The quality of the food you eat determines the quality of your gut's ability to digest what you put into it. So always choose the wholesome and natural foods that nature intended for you.
spring cleaning your free radicals
As you banish unwanted clutter from your closet, don't forget to revitalize neglected cells as well, because when free radicals damage them, especially at the cell membrane, your cells' growth and survival is compromised. t all free radicals are bad for your health and they are essential for oxidizing nutrients and converting food into energy, but excessive accumulation of free radicals can be harmful.
“This is oxidative stress caused by the [over] Production of harmful free radicals, and that stress reduces our cells' ability to scavenge them," says Cole. “Chemicals in our food, beauty products and cleaning products, for example, can increase oxidative stress and the aging process. Most chemicals are fat-soluble, meaning they are attracted to areas in the body that are made up of fat. Cell membranes are a bilipid layer, meaning they are made up of two layers of fat. When toxins enter the body, they are attracted to cell membranes, creating chronic inflammation until they are removed. We can avoid this by simply being aware of what we are putting into our bodies or what we are exposing ourselves to. Reducing refined sugar is a great way to improve your cellular health.”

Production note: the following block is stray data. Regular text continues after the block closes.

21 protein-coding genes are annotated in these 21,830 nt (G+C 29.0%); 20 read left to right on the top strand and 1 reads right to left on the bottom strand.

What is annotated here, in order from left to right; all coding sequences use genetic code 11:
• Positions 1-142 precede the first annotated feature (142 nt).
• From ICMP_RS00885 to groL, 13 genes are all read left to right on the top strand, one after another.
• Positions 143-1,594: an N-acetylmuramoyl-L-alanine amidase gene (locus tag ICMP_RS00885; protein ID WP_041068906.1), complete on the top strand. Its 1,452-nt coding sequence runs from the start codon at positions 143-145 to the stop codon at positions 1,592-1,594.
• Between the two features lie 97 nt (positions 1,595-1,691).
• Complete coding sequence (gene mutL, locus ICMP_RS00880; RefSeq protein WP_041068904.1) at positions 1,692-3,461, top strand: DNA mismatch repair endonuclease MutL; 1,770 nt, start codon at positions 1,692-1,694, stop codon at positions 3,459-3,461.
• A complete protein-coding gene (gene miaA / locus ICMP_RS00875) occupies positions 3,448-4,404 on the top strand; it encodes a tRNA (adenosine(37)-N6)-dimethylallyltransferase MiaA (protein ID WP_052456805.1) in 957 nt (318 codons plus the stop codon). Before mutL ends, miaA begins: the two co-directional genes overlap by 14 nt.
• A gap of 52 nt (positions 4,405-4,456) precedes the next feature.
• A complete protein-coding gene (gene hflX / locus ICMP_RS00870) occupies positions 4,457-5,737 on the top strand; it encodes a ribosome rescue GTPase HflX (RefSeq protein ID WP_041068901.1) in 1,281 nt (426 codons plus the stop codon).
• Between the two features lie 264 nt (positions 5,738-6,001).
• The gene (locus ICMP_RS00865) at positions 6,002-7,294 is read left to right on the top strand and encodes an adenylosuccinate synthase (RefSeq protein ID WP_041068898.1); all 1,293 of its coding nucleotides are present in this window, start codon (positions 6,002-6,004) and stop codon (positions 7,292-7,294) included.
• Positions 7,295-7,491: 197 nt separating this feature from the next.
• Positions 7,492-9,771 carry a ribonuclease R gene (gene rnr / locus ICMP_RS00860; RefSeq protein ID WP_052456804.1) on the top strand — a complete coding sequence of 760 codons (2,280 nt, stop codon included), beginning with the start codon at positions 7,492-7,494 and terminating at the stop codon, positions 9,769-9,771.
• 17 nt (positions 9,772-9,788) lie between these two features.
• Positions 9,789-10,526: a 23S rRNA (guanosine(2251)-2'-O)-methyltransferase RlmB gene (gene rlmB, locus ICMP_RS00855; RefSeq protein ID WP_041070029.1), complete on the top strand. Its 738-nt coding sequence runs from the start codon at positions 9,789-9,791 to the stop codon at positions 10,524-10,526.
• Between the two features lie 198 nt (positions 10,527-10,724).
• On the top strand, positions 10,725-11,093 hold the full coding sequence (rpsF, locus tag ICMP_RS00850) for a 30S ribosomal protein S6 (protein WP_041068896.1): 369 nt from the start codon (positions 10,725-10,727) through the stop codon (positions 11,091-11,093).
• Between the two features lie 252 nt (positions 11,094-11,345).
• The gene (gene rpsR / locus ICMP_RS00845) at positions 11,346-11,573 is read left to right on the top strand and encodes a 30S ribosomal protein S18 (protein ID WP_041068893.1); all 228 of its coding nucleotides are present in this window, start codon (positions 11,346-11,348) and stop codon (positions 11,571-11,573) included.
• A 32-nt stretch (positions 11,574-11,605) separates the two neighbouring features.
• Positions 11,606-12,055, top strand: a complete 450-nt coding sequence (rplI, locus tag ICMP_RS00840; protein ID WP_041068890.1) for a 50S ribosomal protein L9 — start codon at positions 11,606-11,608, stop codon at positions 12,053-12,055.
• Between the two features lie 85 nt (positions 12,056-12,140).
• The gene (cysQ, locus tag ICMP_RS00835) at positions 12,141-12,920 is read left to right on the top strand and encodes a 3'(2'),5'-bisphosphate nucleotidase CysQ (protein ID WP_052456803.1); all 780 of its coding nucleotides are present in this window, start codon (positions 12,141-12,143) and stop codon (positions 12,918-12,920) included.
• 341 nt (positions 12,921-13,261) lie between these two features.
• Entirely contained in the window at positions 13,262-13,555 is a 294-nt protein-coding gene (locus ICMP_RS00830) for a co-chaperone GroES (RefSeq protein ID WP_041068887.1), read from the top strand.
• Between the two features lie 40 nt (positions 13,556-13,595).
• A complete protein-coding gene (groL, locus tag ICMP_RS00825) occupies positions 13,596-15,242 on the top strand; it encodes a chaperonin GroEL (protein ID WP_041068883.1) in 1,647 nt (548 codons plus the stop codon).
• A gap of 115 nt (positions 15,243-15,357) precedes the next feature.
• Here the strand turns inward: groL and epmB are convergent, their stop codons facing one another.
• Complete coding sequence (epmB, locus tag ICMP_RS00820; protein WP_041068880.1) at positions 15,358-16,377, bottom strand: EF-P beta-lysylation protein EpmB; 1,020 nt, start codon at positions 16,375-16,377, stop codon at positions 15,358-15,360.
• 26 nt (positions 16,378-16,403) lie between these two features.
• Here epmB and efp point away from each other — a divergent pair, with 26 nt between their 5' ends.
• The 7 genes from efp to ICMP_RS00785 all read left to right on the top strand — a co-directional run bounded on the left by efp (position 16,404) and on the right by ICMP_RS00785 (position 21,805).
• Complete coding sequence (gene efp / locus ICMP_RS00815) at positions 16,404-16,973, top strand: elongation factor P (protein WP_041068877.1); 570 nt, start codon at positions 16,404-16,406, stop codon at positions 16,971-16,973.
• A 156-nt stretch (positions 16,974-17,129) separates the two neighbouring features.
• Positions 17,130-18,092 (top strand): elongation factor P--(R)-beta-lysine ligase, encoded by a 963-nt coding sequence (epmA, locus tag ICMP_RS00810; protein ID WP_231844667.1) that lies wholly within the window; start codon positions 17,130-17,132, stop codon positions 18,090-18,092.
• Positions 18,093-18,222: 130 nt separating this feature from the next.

Other ways to reduce your excessive exposure to free radicals include controlling your carbohydrate intake and limiting your consumption of processed meats like sausage and bacon, as these often contain preservatives that lead to greater free radical production. Foods that are rich in antioxidants are cranberries because they are packed with vitamins A, C and E. Broccoli is another great addition to any meal thanks to the presence of lutein and zeaxanthin, which are believed to prevent oxidative stress.
So there you have it. When spring cleaning your home this year, take a good look at the fridge and pantry and declutter your health and home.